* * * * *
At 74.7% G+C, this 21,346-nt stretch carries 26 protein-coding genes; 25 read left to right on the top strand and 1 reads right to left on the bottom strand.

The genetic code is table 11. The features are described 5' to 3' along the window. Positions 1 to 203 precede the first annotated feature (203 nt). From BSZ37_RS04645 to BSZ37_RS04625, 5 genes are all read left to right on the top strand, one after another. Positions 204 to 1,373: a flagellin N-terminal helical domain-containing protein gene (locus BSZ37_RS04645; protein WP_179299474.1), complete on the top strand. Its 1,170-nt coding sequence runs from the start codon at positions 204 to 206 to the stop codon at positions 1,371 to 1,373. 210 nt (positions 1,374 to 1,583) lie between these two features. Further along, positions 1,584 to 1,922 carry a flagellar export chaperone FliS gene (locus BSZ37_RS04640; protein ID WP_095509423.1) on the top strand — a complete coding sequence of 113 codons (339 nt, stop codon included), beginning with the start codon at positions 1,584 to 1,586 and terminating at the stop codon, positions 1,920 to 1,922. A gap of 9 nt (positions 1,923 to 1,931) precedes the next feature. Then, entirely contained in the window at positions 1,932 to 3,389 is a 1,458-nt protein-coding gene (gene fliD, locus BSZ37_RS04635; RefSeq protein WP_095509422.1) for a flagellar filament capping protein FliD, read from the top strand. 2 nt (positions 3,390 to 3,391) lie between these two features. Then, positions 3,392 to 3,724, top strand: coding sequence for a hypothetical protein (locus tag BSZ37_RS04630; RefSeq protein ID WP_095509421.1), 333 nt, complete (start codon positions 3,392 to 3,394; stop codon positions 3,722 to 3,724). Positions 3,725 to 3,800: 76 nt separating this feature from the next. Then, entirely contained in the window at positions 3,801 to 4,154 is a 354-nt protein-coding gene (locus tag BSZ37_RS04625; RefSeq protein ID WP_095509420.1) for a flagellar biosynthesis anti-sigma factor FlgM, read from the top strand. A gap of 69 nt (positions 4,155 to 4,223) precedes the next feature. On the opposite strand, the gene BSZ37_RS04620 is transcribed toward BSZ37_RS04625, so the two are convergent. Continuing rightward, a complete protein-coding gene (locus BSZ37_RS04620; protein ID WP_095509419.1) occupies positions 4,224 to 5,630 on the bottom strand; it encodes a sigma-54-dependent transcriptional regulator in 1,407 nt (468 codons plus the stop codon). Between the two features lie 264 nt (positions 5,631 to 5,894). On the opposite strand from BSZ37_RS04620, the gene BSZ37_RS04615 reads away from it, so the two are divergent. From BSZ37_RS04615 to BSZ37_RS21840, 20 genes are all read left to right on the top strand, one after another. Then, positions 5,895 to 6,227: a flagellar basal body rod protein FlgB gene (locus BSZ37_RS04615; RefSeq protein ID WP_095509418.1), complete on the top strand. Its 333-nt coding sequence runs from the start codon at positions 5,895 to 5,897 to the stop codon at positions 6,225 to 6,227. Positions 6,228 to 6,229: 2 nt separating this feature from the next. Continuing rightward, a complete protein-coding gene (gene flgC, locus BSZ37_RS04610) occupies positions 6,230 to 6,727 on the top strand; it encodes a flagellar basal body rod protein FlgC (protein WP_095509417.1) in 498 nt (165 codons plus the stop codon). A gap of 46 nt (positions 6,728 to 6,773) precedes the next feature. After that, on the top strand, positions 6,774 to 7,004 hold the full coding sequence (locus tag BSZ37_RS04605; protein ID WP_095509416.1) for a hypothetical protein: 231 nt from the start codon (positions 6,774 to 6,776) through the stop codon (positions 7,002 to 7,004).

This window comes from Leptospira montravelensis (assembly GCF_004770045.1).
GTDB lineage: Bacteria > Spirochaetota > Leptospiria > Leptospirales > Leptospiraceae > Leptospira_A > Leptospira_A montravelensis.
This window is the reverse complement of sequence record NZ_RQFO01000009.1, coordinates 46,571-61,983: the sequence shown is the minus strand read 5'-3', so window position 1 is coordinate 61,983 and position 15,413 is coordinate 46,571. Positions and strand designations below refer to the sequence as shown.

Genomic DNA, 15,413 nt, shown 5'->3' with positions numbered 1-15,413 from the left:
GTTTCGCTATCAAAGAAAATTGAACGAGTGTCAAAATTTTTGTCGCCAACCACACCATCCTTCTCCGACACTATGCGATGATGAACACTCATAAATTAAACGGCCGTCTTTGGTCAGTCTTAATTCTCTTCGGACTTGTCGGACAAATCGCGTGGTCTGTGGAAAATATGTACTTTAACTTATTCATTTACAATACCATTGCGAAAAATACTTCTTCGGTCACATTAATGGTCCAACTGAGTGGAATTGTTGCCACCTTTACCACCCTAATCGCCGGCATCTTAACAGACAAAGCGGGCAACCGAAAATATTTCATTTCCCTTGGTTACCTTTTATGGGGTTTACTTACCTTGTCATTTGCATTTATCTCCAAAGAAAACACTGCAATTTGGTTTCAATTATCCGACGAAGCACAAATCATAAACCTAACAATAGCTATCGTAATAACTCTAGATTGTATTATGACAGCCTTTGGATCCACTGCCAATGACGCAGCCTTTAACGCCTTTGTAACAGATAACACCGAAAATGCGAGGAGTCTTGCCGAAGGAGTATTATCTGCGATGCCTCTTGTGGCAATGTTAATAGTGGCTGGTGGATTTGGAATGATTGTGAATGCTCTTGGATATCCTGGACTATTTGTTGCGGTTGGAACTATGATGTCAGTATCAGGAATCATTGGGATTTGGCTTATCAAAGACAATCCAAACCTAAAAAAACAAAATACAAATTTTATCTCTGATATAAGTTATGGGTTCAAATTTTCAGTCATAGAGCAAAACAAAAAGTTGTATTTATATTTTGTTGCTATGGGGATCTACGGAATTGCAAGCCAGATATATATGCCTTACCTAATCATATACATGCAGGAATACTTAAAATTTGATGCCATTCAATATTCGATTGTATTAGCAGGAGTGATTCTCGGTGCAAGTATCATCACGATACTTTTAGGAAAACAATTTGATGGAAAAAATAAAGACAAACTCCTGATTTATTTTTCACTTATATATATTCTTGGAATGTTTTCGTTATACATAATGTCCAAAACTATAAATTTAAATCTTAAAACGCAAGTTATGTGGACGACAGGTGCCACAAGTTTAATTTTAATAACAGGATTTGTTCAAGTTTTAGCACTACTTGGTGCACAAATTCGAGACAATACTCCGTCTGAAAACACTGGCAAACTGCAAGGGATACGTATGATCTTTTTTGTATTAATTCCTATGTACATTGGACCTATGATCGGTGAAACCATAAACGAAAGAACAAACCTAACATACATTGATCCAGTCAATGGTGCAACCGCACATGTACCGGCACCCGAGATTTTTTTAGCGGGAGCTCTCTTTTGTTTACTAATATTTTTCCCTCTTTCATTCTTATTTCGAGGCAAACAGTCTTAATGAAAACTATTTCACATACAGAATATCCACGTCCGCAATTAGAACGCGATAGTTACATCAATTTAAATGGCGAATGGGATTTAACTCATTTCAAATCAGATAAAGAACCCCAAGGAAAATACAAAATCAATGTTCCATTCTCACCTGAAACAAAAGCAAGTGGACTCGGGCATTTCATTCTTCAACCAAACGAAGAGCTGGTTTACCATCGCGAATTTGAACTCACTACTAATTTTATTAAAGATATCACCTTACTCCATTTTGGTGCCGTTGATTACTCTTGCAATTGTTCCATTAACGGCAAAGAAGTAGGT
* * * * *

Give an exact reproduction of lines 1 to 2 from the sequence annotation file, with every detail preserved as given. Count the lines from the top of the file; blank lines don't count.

At 74.7% G+C, this 21,346-nt stretch carries 26 protein-coding genes; 25 read left to right on the top strand and 1 reads right to left on the bottom strand.

The genetic code is table 11. The features are described 5' to 3' along the window. Positions 1 to 203 precede the first annotated feature (203 nt). From BSZ37_RS04645 to BSZ37_RS04625, 5 genes are all read left to right on the top strand, one after another. Positions 204 to 1,373: a flagellin N-terminal helical domain-containing protein gene (locus BSZ37_RS04645; protein WP_179299474.1), complete on the top strand. Its 1,170-nt coding sequence runs from the start codon at positions 204 to 206 to the stop codon at positions 1,371 to 1,373. 210 nt (positions 1,374 to 1,583) lie between these two features. Further along, positions 1,584 to 1,922 carry a flagellar export chaperone FliS gene (locus BSZ37_RS04640; protein ID WP_095509423.1) on the top strand — a complete coding sequence of 113 codons (339 nt, stop codon included), beginning with the start codon at positions 1,584 to 1,586 and terminating at the stop codon, positions 1,920 to 1,922. A gap of 9 nt (positions 1,923 to 1,931) precedes the next feature. Then, entirely contained in the window at positions 1,932 to 3,389 is a 1,458-nt protein-coding gene (gene fliD, locus BSZ37_RS04635; RefSeq protein WP_095509422.1) for a flagellar filament capping protein FliD, read from the top strand. 2 nt (positions 3,390 to 3,391) lie between these two features. Then, positions 3,392 to 3,724, top strand: coding sequence for a hypothetical protein (locus tag BSZ37_RS04630; RefSeq protein ID WP_095509421.1), 333 nt, complete (start codon positions 3,392 to 3,394; stop codon positions 3,722 to 3,724). Positions 3,725 to 3,800: 76 nt separating this feature from the next. Then, entirely contained in the window at positions 3,801 to 4,154 is a 354-nt protein-coding gene (locus tag BSZ37_RS04625; RefSeq protein ID WP_095509420.1) for a flagellar biosynthesis anti-sigma factor FlgM, read from the top strand. A gap of 69 nt (positions 4,155 to 4,223) precedes the next feature. On the opposite strand, the gene BSZ37_RS04620 is transcribed toward BSZ37_RS04625, so the two are convergent. Continuing rightward, a complete protein-coding gene (locus BSZ37_RS04620; protein ID WP_095509419.1) occupies positions 4,224 to 5,630 on the bottom strand; it encodes a sigma-54-dependent transcriptional regulator in 1,407 nt (468 codons plus the stop codon). Between the two features lie 264 nt (positions 5,631 to 5,894). On the opposite strand from BSZ37_RS04620, the gene BSZ37_RS04615 reads away from it, so the two are divergent. From BSZ37_RS04615 to BSZ37_RS21840, 20 genes are all read left to right on the top strand, one after another. Then, positions 5,895 to 6,227: a flagellar basal body rod protein FlgB gene (locus BSZ37_RS04615; RefSeq protein ID WP_095509418.1), complete on the top strand. Its 333-nt coding sequence runs from the start codon at positions 5,895 to 5,897 to the stop codon at positions 6,225 to 6,227. Positions 6,228 to 6,229: 2 nt separating this feature from the next. Continuing rightward, a complete protein-coding gene (gene flgC, locus BSZ37_RS04610) occupies positions 6,230 to 6,727 on the top strand; it encodes a flagellar basal body rod protein FlgC (protein WP_095509417.1) in 498 nt (165 codons plus the stop codon). A gap of 46 nt (positions 6,728 to 6,773) precedes the next feature. After that, on the top strand, positions 6,774 to 7,004 hold the full coding sequence (locus tag BSZ37_RS04605; protein ID WP_095509416.1) for a hypothetical protein: 231 nt from the start codon (positions 6,774 to 6,776) through the stop codon (positions 7,002 to 7,004).